Graphene filters reaching industrial grade
Australian engineers have unveiled a new type of graphene-based filter that work several times faster than current equivalents.
In what could be the key to managing the global water crisis, the filter developed by Monash University and the University of Kentucky filters water and other liquids nine times faster than the current leading commercial filter.
It can even be produced on an industrial scale.
Lack of access to safe, clean water is a growing risk around the world, but help could be on the way.
The new graphene filter is strong and stable enough to be used for extended periods in harsh, corrosive environments, and with less maintenance than other filters on the market.
The key to the new filter was developing a viscous form of graphene oxide that could be spread very thinly with a blade.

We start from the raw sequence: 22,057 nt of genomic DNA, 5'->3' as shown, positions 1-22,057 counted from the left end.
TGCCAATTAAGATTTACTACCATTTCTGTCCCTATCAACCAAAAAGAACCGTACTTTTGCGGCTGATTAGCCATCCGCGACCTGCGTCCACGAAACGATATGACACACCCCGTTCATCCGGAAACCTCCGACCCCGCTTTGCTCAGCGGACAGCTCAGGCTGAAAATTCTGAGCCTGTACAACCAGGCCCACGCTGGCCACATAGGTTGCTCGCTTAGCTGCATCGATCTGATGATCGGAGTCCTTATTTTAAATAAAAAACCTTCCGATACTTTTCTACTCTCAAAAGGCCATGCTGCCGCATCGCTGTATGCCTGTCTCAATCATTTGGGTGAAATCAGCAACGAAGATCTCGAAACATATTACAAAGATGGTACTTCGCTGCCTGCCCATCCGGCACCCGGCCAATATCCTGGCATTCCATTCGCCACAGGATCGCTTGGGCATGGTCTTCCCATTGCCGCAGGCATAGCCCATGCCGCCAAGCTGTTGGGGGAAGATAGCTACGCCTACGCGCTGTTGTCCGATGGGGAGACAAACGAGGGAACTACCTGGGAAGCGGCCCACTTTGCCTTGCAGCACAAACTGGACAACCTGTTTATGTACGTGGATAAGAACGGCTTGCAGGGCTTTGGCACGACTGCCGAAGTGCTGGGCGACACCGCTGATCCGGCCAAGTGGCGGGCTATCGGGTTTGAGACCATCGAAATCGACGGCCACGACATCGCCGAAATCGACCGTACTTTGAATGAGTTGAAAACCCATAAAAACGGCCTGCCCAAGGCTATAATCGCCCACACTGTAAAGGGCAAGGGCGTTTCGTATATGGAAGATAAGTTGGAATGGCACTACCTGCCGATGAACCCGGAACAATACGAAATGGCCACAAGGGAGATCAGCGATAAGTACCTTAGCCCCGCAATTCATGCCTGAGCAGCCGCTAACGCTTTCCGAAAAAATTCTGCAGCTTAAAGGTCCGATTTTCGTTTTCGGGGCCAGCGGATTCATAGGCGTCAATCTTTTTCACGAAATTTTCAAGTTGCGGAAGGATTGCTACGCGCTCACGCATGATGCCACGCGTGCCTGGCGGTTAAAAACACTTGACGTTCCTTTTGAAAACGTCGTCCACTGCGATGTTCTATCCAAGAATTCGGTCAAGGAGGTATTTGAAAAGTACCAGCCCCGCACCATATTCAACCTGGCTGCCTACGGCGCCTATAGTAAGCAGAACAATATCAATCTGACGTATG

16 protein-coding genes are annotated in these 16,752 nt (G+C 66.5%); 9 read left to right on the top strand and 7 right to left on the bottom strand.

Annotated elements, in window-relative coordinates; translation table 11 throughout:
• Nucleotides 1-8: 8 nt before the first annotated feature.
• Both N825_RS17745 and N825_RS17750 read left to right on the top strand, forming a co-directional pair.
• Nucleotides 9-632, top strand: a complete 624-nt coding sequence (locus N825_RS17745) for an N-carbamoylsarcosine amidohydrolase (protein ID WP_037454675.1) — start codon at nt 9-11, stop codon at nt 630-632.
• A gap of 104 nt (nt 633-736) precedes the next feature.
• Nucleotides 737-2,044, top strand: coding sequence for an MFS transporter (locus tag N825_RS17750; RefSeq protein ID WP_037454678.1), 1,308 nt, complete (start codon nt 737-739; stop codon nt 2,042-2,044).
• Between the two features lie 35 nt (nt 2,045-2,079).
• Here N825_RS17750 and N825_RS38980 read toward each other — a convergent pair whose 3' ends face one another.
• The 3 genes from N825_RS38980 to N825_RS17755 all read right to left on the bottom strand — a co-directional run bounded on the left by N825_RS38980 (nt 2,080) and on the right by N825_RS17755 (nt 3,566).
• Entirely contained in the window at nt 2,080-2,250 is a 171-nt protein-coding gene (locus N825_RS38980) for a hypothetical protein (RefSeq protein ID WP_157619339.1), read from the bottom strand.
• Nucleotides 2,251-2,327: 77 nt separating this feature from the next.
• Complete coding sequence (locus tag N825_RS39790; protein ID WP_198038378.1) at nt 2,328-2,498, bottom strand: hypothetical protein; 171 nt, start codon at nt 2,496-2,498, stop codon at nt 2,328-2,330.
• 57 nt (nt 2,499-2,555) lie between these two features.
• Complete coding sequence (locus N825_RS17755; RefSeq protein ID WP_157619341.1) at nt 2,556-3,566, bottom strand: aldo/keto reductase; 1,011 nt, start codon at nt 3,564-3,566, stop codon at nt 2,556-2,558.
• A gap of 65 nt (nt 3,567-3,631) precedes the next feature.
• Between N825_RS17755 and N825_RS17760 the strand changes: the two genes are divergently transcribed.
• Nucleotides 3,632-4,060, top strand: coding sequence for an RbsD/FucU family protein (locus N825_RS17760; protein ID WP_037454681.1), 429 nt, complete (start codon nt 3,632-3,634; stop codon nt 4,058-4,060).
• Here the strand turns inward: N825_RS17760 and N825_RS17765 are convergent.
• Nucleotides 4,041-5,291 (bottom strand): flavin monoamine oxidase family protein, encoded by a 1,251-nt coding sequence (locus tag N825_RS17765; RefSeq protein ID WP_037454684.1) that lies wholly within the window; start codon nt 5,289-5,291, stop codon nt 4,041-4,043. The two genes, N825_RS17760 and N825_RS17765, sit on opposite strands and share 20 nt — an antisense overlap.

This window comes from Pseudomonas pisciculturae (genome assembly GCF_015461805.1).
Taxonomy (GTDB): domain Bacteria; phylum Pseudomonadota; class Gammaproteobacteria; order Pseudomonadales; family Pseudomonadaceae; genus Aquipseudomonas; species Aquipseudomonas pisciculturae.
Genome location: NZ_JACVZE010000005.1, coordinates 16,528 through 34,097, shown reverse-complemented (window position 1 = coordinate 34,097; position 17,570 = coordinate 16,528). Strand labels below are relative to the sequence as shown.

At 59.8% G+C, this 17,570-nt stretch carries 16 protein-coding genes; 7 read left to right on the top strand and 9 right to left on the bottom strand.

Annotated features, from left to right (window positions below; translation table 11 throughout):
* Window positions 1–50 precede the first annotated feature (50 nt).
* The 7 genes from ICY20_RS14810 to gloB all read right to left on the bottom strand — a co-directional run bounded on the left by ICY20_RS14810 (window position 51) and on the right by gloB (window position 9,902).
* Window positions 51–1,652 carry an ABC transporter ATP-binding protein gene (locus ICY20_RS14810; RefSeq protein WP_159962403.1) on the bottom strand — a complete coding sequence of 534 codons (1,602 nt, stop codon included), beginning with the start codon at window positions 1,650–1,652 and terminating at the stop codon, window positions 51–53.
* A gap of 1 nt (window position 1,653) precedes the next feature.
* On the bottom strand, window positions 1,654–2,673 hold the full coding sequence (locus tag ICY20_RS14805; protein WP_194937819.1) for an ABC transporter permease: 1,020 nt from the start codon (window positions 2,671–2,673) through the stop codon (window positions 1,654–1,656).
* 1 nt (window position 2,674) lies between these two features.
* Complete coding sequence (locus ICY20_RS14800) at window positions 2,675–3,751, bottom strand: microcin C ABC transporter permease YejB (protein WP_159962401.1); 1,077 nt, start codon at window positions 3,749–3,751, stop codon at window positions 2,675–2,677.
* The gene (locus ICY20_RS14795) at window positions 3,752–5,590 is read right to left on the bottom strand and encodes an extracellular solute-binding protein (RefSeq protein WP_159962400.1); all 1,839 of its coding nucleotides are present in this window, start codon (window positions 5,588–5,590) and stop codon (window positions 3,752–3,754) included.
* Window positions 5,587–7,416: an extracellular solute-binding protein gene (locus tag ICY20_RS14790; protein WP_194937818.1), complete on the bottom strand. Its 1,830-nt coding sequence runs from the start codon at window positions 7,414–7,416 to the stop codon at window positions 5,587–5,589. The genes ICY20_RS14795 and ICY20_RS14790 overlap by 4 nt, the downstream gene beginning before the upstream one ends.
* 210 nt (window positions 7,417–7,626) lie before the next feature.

“This technique creates a uniform arrangement in the graphene, and that evenness gives our filter special properties,” Associate Professor Mainak Majumder from Monash University said.
This technique allows the filters to be produced much faster and in larger sizes, which is critical for developing commercial applications.
The graphene-based filter could be used to filter chemicals, viruses, or bacteria from a range of liquids, purify water, dairy products or wine, or in the production of pharmaceuticals.
It can filter out anything bigger than one nanometre, which is about 100,000 times smaller than the width of a human hair.
This is the first time that a graphene filter has been able to be produced on an industrial scale – a problem that has plagued the scientific community for years.
“It’s been a race to see who could develop this technology first, because until now graphene-based filters could only be used on a small scale in the lab,” said research team member and PhD candidate, Abozar Akbari.
The team’s research was supported by industry partner Ionic Industries, as well as a number of Australian Research Council grants.
Ionic Industries’ CEO, Mark Muzzin, sats the next step is to get the patented graphene-based filter on the market.
“We are currently developing ways to test how the filter fares against particular contaminants that are of interest to our customers” Mr Muzzin said.
More details are available in the full report, here.